The first time around, Mississippi State players had to sneak out of the state by boarding a plane in the dead of night. They were running from their own Governor, who was expected to issue an injunction against their intent to play Loyola of Illinois in an NCAA tournament game.
The year was 1963, and the issue at hand was race. Governor Ross Barnett was prepared to squash a basketball team’s dreams of playing for a national title and the glory of a state university because their northern opponent fielded a racially integrated team.
The result of the 1963 tournament game was a 61-51 win for Loyola.
In tonight’s rematch, played in honor of those 1963 renegades, the result was very much the same. Loyola of the Horizon League moved to 7-3 on the strength of a convincing 59-51 victory over the SEC challenger.
Devon Turk of the Ramblers led all scorers with 21 points on 7-12 shooting. He was joined in double figures by swingman Christian Thomas, who poured in 16.
Mississippi State was outrebounded and harassed into 37.5% shooting. Fred Thomas and Roquez Johnson combined to score 27 points for the visiting team, but got little help from foul-prone teammates.
Players from the original Game of Change attended the rematch, and were on court when the starting lineups for today’s teams were announced.
The 6-foot-3 guard averaged 10.3 points per game, while shooting 42 percent from three, as a freshman. He, along with Malcolm Hill and Michael Thorne Jr., is one of three returning players who averaged double figures last season.
This could prove to be a make-or-break year for John Groce, who enters his fifth season at the helm. He guided the Illini to an NCAA Tournament in his first season, but hasn’t been back since.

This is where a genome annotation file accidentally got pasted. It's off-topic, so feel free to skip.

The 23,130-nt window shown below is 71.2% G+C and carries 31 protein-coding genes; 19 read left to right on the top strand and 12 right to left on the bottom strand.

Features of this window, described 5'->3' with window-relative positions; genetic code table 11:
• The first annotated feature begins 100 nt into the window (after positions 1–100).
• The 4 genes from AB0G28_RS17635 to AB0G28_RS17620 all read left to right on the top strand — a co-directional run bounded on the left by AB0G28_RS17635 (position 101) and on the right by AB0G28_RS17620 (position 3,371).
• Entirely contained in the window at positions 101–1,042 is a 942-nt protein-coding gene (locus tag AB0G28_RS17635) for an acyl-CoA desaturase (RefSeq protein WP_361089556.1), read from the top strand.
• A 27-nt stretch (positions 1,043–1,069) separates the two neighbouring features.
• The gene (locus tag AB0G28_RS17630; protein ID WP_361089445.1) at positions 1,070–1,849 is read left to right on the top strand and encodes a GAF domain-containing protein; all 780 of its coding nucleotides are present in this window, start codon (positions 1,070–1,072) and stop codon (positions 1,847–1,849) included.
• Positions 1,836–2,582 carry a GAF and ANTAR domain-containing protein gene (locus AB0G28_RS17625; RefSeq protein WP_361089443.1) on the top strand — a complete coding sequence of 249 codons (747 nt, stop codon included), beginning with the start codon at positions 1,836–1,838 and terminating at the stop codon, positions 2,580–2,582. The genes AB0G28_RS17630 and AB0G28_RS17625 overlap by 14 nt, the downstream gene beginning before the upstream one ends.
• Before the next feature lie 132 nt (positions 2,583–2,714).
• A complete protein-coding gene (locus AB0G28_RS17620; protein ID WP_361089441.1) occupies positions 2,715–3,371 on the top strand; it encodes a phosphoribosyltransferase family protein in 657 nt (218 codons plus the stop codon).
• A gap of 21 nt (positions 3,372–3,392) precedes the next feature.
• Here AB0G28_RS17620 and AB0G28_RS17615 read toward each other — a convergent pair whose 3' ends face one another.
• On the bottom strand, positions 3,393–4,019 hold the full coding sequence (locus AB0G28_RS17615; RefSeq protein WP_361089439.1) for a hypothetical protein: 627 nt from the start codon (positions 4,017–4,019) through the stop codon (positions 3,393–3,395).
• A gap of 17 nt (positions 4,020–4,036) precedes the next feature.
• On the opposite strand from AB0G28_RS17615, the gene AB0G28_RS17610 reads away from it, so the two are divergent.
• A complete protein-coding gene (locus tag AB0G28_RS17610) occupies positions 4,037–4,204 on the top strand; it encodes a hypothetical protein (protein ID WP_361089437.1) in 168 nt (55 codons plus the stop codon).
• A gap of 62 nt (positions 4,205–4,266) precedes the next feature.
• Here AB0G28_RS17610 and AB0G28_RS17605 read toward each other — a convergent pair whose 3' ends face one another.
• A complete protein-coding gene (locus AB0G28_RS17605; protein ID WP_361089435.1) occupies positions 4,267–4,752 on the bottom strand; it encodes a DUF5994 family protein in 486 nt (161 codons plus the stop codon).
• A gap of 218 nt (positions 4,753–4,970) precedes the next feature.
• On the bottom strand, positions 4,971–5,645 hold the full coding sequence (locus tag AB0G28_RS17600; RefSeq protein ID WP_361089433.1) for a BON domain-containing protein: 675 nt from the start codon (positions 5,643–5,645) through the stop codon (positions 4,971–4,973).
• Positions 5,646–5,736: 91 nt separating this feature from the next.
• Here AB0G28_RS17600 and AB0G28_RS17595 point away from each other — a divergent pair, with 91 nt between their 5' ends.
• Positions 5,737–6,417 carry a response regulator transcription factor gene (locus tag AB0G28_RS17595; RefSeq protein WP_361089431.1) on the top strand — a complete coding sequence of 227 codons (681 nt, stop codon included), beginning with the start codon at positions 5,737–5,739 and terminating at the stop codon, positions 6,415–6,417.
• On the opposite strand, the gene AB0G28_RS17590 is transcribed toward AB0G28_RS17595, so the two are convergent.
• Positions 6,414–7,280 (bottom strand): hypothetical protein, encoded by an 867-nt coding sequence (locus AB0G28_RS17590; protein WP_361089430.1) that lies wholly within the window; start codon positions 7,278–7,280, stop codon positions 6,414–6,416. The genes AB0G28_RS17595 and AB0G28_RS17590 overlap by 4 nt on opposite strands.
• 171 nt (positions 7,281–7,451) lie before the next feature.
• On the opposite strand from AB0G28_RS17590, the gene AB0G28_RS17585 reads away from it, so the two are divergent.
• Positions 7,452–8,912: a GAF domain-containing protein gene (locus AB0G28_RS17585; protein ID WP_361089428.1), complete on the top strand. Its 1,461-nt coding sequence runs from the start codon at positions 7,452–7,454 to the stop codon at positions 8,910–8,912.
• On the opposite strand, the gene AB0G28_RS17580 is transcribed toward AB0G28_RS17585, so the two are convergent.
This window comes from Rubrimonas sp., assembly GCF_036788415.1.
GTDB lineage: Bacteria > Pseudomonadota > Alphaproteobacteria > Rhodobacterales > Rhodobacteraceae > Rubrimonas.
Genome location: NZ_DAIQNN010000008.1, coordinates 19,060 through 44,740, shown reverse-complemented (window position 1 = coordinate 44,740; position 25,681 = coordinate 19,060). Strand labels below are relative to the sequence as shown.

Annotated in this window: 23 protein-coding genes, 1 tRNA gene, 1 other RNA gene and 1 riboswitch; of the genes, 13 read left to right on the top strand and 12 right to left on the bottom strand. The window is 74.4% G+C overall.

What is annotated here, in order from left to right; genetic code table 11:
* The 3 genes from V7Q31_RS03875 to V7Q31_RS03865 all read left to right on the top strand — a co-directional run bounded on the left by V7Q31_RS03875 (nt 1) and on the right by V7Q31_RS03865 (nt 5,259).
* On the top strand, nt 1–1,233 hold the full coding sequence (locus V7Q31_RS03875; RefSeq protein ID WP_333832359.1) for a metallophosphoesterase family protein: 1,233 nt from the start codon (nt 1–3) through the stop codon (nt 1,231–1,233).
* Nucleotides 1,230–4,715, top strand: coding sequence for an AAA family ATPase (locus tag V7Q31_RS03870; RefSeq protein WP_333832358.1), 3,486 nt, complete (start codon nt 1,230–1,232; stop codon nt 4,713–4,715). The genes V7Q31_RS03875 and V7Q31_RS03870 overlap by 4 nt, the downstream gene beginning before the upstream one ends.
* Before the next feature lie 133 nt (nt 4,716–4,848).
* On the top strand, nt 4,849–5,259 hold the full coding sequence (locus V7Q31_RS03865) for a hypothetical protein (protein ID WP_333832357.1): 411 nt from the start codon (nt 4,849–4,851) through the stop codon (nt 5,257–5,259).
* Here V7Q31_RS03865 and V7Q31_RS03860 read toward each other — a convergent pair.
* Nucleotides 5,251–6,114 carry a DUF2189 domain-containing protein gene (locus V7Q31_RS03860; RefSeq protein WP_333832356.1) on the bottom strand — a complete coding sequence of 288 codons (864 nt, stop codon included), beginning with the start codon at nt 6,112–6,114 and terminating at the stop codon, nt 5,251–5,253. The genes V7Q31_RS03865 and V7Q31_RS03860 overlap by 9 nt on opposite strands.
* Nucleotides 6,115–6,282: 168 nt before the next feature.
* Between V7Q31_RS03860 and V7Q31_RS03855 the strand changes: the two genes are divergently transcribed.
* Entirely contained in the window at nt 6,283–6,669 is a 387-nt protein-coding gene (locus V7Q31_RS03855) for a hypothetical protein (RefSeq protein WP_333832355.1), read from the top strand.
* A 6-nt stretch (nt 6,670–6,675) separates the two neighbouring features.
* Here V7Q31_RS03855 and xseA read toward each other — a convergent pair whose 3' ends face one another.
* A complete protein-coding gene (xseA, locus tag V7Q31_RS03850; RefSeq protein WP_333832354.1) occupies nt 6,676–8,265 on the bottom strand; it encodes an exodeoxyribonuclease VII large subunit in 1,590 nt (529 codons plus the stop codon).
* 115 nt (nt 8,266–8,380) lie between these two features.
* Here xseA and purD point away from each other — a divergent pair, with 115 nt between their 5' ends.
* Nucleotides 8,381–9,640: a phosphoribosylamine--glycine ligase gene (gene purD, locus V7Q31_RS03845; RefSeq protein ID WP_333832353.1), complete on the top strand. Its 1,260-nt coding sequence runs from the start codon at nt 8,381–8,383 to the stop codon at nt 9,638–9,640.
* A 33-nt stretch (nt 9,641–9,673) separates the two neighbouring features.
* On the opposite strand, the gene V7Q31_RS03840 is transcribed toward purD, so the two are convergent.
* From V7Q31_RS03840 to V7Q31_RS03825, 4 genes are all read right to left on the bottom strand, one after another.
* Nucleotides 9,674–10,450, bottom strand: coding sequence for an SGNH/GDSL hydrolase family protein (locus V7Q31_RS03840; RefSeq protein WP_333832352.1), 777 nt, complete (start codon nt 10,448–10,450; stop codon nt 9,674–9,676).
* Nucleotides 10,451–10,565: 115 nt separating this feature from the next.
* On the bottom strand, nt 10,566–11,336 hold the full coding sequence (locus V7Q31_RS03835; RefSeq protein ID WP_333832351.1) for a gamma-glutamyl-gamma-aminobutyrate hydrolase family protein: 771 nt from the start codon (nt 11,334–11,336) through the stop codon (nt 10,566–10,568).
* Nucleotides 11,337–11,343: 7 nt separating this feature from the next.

The key for the Illini is health. Abrams gives them experience and leadership, but it won’t be a surprise if there’s some rust in his game after spending the past two seasons on the sideline. Having a healthy Coleman-Lands will help stabilize the backcourt, while Hill, an all-conference caliber forward, and Thorne anchor the frontcourt.
Like Alkins, Jones was a sought-after scorer. The 6-foot-4 two-guard was rated No. 69 overall in the Class of 2016 by Rivals. He picked Indiana over offers from Cal, Cincinnati, Georgetown and more than a dozen other high-major programs.
Jeter, the 6-foot-10, played in a reserve role as a freshman, averaging 1.9 points and 1.9 rebounds per game last season. He will be part of a loaded frontline that includes heralded freshmen Harry Giles and Marques Bolden, as well as redshirt senior Amile Jefferson, who returns to the lineup following a foot injury.
The greatest player in Auburn program history will honored with a statue outside of the team’s home arena.
The university announced that Charles Barkley, the Naismith Memorial Basketball Hall of Famer, will be the fourth athlete to be given a statue, joining Heisman Trophy winners Bo Jackson, Pat Sullivan and Cam Newton.
“It just means a great deal to me,” Barkley said in a statement. “Being a kid from Alabama, going to Auburn. I think everybody knows what Auburn means to me. It’s going to be pretty cool.”
Barkley, currently working as an analyst for TNT, was the SEC Player of the Year in 1984, as well as a second team All-American. He averaged 14.1 points and 9.6 rebounds per game in 84 appearances for the Tigers.